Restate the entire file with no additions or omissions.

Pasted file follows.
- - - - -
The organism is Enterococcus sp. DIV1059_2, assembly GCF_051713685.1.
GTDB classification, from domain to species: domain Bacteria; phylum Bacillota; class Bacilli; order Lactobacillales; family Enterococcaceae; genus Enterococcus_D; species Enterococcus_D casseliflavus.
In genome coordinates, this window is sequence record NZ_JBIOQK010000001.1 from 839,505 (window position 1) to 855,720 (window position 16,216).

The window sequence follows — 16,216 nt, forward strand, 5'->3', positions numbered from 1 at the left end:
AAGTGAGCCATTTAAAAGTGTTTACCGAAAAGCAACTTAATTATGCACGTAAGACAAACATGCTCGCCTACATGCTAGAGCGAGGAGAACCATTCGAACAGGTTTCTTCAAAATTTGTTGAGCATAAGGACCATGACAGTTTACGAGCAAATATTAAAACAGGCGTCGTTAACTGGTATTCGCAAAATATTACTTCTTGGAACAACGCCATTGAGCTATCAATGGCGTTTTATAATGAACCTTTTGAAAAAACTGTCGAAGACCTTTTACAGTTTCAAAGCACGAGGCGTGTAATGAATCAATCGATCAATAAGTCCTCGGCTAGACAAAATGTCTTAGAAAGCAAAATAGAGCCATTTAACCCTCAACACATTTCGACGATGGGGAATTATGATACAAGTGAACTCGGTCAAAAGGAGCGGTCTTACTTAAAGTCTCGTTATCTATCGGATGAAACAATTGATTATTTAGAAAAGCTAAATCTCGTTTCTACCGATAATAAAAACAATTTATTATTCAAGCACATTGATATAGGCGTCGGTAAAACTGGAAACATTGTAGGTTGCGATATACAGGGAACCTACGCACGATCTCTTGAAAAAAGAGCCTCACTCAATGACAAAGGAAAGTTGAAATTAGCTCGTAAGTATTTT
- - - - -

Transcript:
The organism is Enterococcus sp. DIV1059_2, assembly GCF_051713685.1.
GTDB classification, from domain to species: domain Bacteria; phylum Bacillota; class Bacilli; order Lactobacillales; family Enterococcaceae; genus Enterococcus_D; species Enterococcus_D casseliflavus.
In genome coordinates, this window is sequence record NZ_JBIOQK010000001.1 from 839,505 (window position 1) to 855,720 (window position 16,216).

The window sequence follows — 16,216 nt, forward strand, 5'->3', positions numbered from 1 at the left end:
AAGTGAGCCATTTAAAAGTGTTTACCGAAAAGCAACTTAATTATGCACGTAAGACAAACATGCTCGCCTACATGCTAGAGCGAGGAGAACCATTCGAACAGGTTTCTTCAAAATTTGTTGAGCATAAGGACCATGACAGTTTACGAGCAAATATTAAAACAGGCGTCGTTAACTGGTATTCGCAAAATATTACTTCTTGGAACAACGCCATTGAGCTATCAATGGCGTTTTATAATGAACCTTTTGAAAAAACTGTCGAAGACCTTTTACAGTTTCAAAGCACGAGGCGTGTAATGAATCAATCGATCAATAAGTCCTCGGCTAGACAAAATGTCTTAGAAAGCAAAATAGAGCCATTTAACCCTCAACACATTTCGACGATGGGGAATTATGATACAAGTGAACTCGGTCAAAAGGAGCGGTCTTACTTAAAGTCTCGTTATCTATCGGATGAAACAATTGATTATTTAGAAAAGCTAAATCTCGTTTCTACCGATAATAAAAACAATTTATTATTCAAGCACATTGATATAGGCGTCGGTAAAACTGGAAACATTGTAGGTTGCGATATACAGGGAACCTACGCACGATCTCTTGAAAAAAGAGCCTCACTCAATGACAAAGGAAAGTTGAAATTAGCTCGTAAGTATTTT